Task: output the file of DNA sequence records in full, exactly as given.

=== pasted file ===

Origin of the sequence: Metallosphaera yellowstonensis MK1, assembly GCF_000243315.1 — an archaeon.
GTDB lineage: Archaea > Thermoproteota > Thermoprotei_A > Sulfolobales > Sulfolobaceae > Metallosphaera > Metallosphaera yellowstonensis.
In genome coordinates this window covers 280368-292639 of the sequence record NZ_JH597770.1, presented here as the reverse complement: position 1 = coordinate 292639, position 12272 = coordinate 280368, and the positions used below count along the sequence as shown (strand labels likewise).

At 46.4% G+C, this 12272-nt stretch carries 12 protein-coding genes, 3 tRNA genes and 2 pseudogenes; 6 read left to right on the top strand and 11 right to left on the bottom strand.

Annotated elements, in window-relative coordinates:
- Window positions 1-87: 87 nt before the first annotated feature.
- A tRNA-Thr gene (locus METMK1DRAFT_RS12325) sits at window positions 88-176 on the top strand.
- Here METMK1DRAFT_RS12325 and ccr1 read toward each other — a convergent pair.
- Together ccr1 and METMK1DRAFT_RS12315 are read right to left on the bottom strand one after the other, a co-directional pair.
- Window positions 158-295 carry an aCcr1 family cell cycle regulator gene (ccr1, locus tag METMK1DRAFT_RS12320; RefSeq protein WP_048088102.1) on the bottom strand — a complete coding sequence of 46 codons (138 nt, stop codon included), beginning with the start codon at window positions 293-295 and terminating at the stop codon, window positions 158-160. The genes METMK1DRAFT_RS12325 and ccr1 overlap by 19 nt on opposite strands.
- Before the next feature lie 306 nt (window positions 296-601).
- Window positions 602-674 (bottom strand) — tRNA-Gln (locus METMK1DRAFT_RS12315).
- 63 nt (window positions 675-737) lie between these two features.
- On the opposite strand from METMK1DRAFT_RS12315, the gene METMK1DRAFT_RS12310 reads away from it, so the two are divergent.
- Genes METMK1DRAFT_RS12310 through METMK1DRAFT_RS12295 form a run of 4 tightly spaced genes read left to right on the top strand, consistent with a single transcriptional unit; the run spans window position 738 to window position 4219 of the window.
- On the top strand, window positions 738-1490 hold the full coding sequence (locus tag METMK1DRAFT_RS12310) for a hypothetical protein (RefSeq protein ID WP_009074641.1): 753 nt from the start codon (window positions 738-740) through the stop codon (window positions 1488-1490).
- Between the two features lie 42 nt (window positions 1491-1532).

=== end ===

Origin of the sequence: Metallosphaera yellowstonensis MK1, assembly GCF_000243315.1 — an archaeon.
GTDB lineage: Archaea > Thermoproteota > Thermoprotei_A > Sulfolobales > Sulfolobaceae > Metallosphaera > Metallosphaera yellowstonensis.
In genome coordinates this window covers 280368-292639 of the sequence record NZ_JH597770.1, presented here as the reverse complement: position 1 = coordinate 292639, position 12272 = coordinate 280368, and the positions used below count along the sequence as shown (strand labels likewise).

At 46.4% G+C, this 12272-nt stretch carries 12 protein-coding genes, 3 tRNA genes and 2 pseudogenes; 6 read left to right on the top strand and 11 right to left on the bottom strand.

Annotated elements, in window-relative coordinates:
- Window positions 1-87: 87 nt before the first annotated feature.
- A tRNA-Thr gene (locus METMK1DRAFT_RS12325) sits at window positions 88-176 on the top strand.
- Here METMK1DRAFT_RS12325 and ccr1 read toward each other — a convergent pair.
- Together ccr1 and METMK1DRAFT_RS12315 are read right to left on the bottom strand one after the other, a co-directional pair.
- Window positions 158-295 carry an aCcr1 family cell cycle regulator gene (ccr1, locus tag METMK1DRAFT_RS12320; RefSeq protein WP_048088102.1) on the bottom strand — a complete coding sequence of 46 codons (138 nt, stop codon included), beginning with the start codon at window positions 293-295 and terminating at the stop codon, window positions 158-160. The genes METMK1DRAFT_RS12325 and ccr1 overlap by 19 nt on opposite strands.
- Before the next feature lie 306 nt (window positions 296-601).
- Window positions 602-674 (bottom strand) — tRNA-Gln (locus METMK1DRAFT_RS12315).
- 63 nt (window positions 675-737) lie between these two features.
- On the opposite strand from METMK1DRAFT_RS12315, the gene METMK1DRAFT_RS12310 reads away from it, so the two are divergent.
- Genes METMK1DRAFT_RS12310 through METMK1DRAFT_RS12295 form a run of 4 tightly spaced genes read left to right on the top strand, consistent with a single transcriptional unit; the run spans window position 738 to window position 4219 of the window.
- On the top strand, window positions 738-1490 hold the full coding sequence (locus tag METMK1DRAFT_RS12310) for a hypothetical protein (RefSeq protein ID WP_009074641.1): 753 nt from the start codon (window positions 738-740) through the stop codon (window positions 1488-1490).
- Between the two features lie 42 nt (window positions 1491-1532).